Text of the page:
Wall Street Ties Could Trap New York Senator Wannabe Harold Ford Jr.

Harold Ford Jr., the former Tennessee congressman now preparing a Democratic primary challenge against New York Senator Kirsten Gillibrand, is considered one of the most talented politicians of his generation. But with public outrage toward Wall Street at an all-time high, Ford's deep ties to the financial community could work against him.%%DynaPub-Enhancement class="enhancement contentType-HTML Content fragmentId-1 payloadId-61603 alignment-right size-small"%%Since joining Merrill Lynch as a vice chairman in 2007, Ford has cultivated a network of powerful friends in finance including Steve Rattner, the influential financier and co-founder of Quadrangle Group, and Anson Beard, the former Chairman of Morgan Stanley who is Ford's stepfather-in-law. Beard was a member of the famous "Group of Eight" former Morgan Stanley execs who deposed Phillip Purcell during a dramatic Wall Street putsch in 2005.

"There are certainly some voters who will be turned off by Ford's Wall Street connections," says New York Democratic strategist Hank Sheinkopf.

On Tuesday morning, Ford all but declared his candidacy in an Op-Ed in the New York Post, in which he wrote: "It's true: I am strongly considering running for the United States Senate."

For the last week, Ford and Gillibrand have played something of a shadow game, using powerful surrogates -- Ford counts Mayor Michael Bloomberg as an ally; Gillibrand boasts Senator Chuck Schumer -- to test the political climate and line up support. Gillibrand's camp appeared surprised -- alarmed even -- at the prospect that the talented Ford would challenge her, and it pushed back behind the scenes. Ford responded caustically, saying he wouldn't be bullied by her or her allies.

Now that Ford appears all but certain to enter the race, both sides will set up opposition research teams in an effort to discredit the other.

"Every Possible Avenue to Attack"

Ford's Wall Street experience as a vice chairman of Merrill Lynch and senior policy adviser -- along with his closeness to financial powerbrokers -- could very well be thrown in his face. "This could absolutely be an issue in the race," says Steven Greenberg, a pollster at Siena College in New York. "Campaigns are all about one side trying to define itself, and also trying to define the opponent. If Ford decides to get in, both camps will look for every possible avenue to attack."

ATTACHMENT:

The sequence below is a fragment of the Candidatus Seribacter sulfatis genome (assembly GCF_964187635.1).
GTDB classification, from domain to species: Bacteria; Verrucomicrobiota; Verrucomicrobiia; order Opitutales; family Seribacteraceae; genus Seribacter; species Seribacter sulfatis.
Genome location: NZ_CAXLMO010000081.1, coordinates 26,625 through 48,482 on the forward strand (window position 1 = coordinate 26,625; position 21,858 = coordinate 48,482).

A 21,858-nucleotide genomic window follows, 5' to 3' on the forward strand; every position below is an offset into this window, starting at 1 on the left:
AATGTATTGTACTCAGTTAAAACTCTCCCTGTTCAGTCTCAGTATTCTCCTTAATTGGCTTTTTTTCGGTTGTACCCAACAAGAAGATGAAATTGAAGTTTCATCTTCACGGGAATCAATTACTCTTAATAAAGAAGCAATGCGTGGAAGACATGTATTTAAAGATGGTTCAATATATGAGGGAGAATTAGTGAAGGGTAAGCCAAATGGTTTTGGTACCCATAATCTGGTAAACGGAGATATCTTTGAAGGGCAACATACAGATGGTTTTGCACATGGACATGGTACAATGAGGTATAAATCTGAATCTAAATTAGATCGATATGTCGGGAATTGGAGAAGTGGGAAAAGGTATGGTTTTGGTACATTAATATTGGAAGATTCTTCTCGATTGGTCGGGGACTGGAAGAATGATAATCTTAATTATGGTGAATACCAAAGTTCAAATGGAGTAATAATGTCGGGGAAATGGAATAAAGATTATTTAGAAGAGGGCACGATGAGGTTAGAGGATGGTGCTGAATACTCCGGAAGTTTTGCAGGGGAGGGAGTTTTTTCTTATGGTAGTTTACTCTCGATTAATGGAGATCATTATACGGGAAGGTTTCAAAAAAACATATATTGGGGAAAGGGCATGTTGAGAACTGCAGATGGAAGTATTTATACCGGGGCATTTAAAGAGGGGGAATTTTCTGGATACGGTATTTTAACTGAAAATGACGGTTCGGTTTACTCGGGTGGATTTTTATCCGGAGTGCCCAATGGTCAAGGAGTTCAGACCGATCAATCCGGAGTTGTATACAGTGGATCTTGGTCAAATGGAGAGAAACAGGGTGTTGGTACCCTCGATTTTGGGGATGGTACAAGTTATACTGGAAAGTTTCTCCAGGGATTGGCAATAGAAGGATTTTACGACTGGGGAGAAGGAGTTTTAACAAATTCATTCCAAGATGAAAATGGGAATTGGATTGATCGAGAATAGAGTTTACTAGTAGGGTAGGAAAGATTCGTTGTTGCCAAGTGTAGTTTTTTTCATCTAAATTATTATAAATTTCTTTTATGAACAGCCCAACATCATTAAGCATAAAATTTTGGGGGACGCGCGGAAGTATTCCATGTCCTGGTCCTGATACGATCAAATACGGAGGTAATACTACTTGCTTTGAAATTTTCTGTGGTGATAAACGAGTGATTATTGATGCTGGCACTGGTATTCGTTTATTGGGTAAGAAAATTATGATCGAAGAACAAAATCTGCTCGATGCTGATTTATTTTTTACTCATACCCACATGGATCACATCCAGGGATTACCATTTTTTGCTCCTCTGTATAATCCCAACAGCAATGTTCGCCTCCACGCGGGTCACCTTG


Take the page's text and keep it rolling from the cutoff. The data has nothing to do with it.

Ford's Wall Street ties will certainly be an issue if Jonathan Tasini, who is also running for the Democratic nomination, has his way. "Any politician running with the taint of Wall Street money in 2010 is going to be in deep trouble," says Tasini, a longtime social activist who ran unsuccessfully for the nomination in 2006.

But Ford isn't the only major New York political candidate whose Wall Street credentials could be used against him.

"This is an issue that on the other side of the aisle Rick Lazio will have to face as well," Greenberg says, referring to the Republican former Senate candidate who has announced his intention to challenge New York Governor David Paterson. For the last several years, Lazio has served as a managing director at JPMorgan Chase.

New Yorkers Know Where Their Bread Is Buttered

Tasini predicts both Gillibrand and Ford will pay for their connections to Wall Street. "I would welcome Harold Ford Jr. into the race because it will be clear that both he and Sen. Gillibrand are awash in corporate Wall Street money, and I'm not."

Tasini says he expects "the outrage against Wall Street and the economic collapse to bring many voters to our camp."

Of course, it's important to remember that New York City is home to Wall Street, and while many New Yorkers are outraged at the conduct of the big banks over the last 18 months, many voters are also acutely aware of the key role the financial services industry plays in New York, says pollster Greenberg. In many ways, Wall Street has been New York's goose that lays the golden egg, and many New Yorkers understand the value of electing representatives with an intimate knowledge of how Wall Street works.

A spokesman for Ford declined to comment on his Wall Street experience.

Painted as The Ultimate Insider

Greenberg points out that most of the public hasn't tuned into this race yet and that the current political jockeying is designed for an audience of party insiders, journalists and professional politicos. It remains to be seen how much Ford's Wall Street connections will tarnish him as a candidate. "New Yorkers are much more focused on the issues that matter to them -- pocketbook issues, jobs, the economy, health care," Greenberg says.

Most likely, Ford's Wall Street ties will be used as one hue on a palette designed to paint him as the ultimate insider -- a charge Ford could be vulnerable to. Aside from his membership in Wall Street elite boy's club, Ford, whose father was a U.S. Congressman from Tennessee, has a reputation for being a consummate wheeler-dealer, and a slick -- almost too-slick -- political player.

Ford is currently chairman of the Democratic Leadership Council, the centrist organization often associated with former President Bill Cllinton that has aroused the ire of party liberals. "Both campaigns will try to highlight weaknesses in the opponent," Greenberg says. For Ford, "it could be where he's been working, his DLC chairmanship as well as his more conservative views."

In fact, the pollster said, Ford will most likely have to tack to the left to attract the support of liberal New Yorkers in a Democratic primary. "We're already starting to see it in this morning's op-ed," Greenberg says. In the piece, Ford, who has lived in New York for three years, seeks to clarify his positions for New Yorkers by touting his pro-choice, pro-gun control, pro-labor union and pro-same sex marriage credentials.
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